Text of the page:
Diagnostic approach for classic compared with localized whipple disease

Nicholas R. Crews, Kelly A Cawcutt, Bobbi S. Pritt, Robin Patel, Abinash Virk

Research output: Contribution to journalArticle

Abstract

Background. Whipple disease (WD), a rare systemic infection caused by Tropheryma whipplei, can be a diagnostic challenge due to its variable presentation. The role of T. whipplei polymerase chain reaction (PCR) is unclear as small bowel biopsy with Periodic acid-Schiff(PAS) staining remains the diagnostic gold standard. Individualized diagnostic approaches based on variable clinical manifestations are underutilized. We investigated the methodologies employed at our institution to diagnose WD. Methods. We retrospectively collected all cases of WD diagnosed from 1994 to 2016. Microbiology laboratory and anatomic pathology databases were queried. Case characteristics and disease clinical phenotypes (classical, localized WD arthritis, and localized central nervous system [CNS] disease) were described. The diagnostic approach and testing yield were analyzed and reported. Results. Thirty-three cases of WD were diagnosed (18 classic WD [CWD], 9 localized WD arthritis [LWD], 6 CNS WD). Misdiagnosis and delay in diagnosis were frequent. Diagnostic approach and test yield differed by classical vs localized WD involvement. Small bowel tissue biopsy PAS stain/PCR was overwhelmingly positive (86%/92%) in CWD, yet seldom positive (12%/42%) in LWD (P <.001). Affected joint synovial fluid PCR was frequently positive in both CWD (100%, 3/3) and LWD (85%, 6/7). Conclusions. These results support the role of small bowel biopsy PAS stain/PCR in the diagnosis of CW, though this approach may be of limited utility in LWD or CNS WD without gastrointestinal symptoms. Affected joint synovial fluid or cerebrospinal fluid PCR was frequently positive in both CWD and LWD, supporting its diagnostic usefulness.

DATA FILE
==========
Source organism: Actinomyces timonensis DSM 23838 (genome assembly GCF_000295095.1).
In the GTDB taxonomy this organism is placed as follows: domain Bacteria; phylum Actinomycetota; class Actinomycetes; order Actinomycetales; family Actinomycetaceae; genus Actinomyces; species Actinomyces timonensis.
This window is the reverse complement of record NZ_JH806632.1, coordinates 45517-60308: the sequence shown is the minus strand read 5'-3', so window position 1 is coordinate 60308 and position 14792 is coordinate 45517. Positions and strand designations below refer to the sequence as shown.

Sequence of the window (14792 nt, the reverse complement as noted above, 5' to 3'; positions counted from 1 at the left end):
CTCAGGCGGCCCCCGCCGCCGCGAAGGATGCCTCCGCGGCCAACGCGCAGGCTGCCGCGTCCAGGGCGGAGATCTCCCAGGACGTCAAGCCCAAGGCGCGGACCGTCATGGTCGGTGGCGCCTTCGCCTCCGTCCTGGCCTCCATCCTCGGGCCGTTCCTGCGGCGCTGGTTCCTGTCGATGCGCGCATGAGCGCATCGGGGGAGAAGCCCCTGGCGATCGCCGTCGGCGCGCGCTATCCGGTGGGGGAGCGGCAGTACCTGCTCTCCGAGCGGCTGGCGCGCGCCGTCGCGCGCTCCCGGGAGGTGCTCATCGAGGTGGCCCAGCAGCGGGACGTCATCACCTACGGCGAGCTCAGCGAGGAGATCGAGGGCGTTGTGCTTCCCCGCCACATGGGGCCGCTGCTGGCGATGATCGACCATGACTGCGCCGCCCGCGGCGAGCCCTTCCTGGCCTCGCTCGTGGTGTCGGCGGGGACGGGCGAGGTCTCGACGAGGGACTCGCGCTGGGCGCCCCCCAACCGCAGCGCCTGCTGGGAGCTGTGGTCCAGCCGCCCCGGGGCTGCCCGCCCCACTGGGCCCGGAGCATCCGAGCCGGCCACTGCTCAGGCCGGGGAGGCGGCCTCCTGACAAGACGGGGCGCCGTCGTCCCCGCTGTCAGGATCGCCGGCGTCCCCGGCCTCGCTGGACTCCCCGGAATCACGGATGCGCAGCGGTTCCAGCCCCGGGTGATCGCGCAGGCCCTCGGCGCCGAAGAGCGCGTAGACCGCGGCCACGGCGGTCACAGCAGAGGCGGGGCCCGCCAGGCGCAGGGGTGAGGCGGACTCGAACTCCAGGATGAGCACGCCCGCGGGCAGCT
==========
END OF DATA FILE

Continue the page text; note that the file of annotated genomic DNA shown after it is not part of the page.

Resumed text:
Original languageEnglish (US)
Article numberofy136
JournalOpen Forum Infectious Diseases
Volume5
Issue number7
DOIs
StatePublished - Jul 1 2018

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Whipple Disease
Arthritis
Periodic Acid
Central Nervous System Diseases
Tropheryma
Polymerase Chain Reaction
Synovial Fluid
Biopsy
Coloring Agents
Joints
Microbiology
Diagnostic Errors
Routine Diagnostic Tests
Cerebrospinal Fluid
Databases

Keywords

  • Diagnostics
  • PAS
  • PCR
  • Tropheryma whipplei
  • Whipple disease

ASJC Scopus subject areas

  • Oncology
  • Clinical Neurology

Cite this

Diagnostic approach for classic compared with localized whipple disease. / Crews, Nicholas R.; Cawcutt, Kelly A; Pritt, Bobbi S.; Patel, Robin; Virk, Abinash.

In: Open Forum Infectious Diseases, Vol. 5, No. 7, ofy136, 01.07.2018.

Research output: Contribution to journalArticle

Crews, Nicholas R. ; Cawcutt, Kelly A ; Pritt, Bobbi S. ; Patel, Robin ; Virk, Abinash. / Diagnostic approach for classic compared with localized whipple disease. In: Open Forum Infectious Diseases. 2018 ; Vol. 5, No. 7.